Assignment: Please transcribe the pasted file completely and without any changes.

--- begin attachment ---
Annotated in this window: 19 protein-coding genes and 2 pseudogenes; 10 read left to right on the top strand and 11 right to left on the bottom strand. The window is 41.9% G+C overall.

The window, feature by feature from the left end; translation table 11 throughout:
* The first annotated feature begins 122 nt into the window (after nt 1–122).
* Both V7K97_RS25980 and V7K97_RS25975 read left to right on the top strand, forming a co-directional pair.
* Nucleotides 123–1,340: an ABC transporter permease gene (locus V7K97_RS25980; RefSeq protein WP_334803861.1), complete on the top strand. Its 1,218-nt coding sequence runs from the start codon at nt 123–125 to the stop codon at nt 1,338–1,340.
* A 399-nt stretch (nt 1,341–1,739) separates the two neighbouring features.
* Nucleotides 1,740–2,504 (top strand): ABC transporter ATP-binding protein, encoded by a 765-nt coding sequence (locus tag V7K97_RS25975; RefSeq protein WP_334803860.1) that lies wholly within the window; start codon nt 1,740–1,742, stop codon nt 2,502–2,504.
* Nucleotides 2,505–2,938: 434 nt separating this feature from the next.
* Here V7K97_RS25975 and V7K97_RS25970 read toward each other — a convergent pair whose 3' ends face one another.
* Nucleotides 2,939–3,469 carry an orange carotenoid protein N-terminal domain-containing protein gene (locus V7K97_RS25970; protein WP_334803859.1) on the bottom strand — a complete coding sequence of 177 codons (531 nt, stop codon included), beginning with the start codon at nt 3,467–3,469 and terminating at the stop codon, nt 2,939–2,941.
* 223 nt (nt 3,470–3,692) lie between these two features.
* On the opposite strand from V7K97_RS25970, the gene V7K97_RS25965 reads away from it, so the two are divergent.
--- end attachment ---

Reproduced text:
Annotated in this window: 19 protein-coding genes and 2 pseudogenes; 10 read left to right on the top strand and 11 right to left on the bottom strand. The window is 41.9% G+C overall.

The window, feature by feature from the left end; translation table 11 throughout:
* The first annotated feature begins 122 nt into the window (after nt 1–122).
* Both V7K97_RS25980 and V7K97_RS25975 read left to right on the top strand, forming a co-directional pair.
* Nucleotides 123–1,340: an ABC transporter permease gene (locus V7K97_RS25980; RefSeq protein WP_334803861.1), complete on the top strand. Its 1,218-nt coding sequence runs from the start codon at nt 123–125 to the stop codon at nt 1,338–1,340.
* A 399-nt stretch (nt 1,341–1,739) separates the two neighbouring features.
* Nucleotides 1,740–2,504 (top strand): ABC transporter ATP-binding protein, encoded by a 765-nt coding sequence (locus tag V7K97_RS25975; RefSeq protein WP_334803860.1) that lies wholly within the window; start codon nt 1,740–1,742, stop codon nt 2,502–2,504.
* Nucleotides 2,505–2,938: 434 nt separating this feature from the next.
* Here V7K97_RS25975 and V7K97_RS25970 read toward each other — a convergent pair whose 3' ends face one another.
* Nucleotides 2,939–3,469 carry an orange carotenoid protein N-terminal domain-containing protein gene (locus V7K97_RS25970; protein WP_334803859.1) on the bottom strand — a complete coding sequence of 177 codons (531 nt, stop codon included), beginning with the start codon at nt 3,467–3,469 and terminating at the stop codon, nt 2,939–2,941.
* 223 nt (nt 3,470–3,692) lie between these two features.
* On the opposite strand from V7K97_RS25970, the gene V7K97_RS25965 reads away from it, so the two are divergent.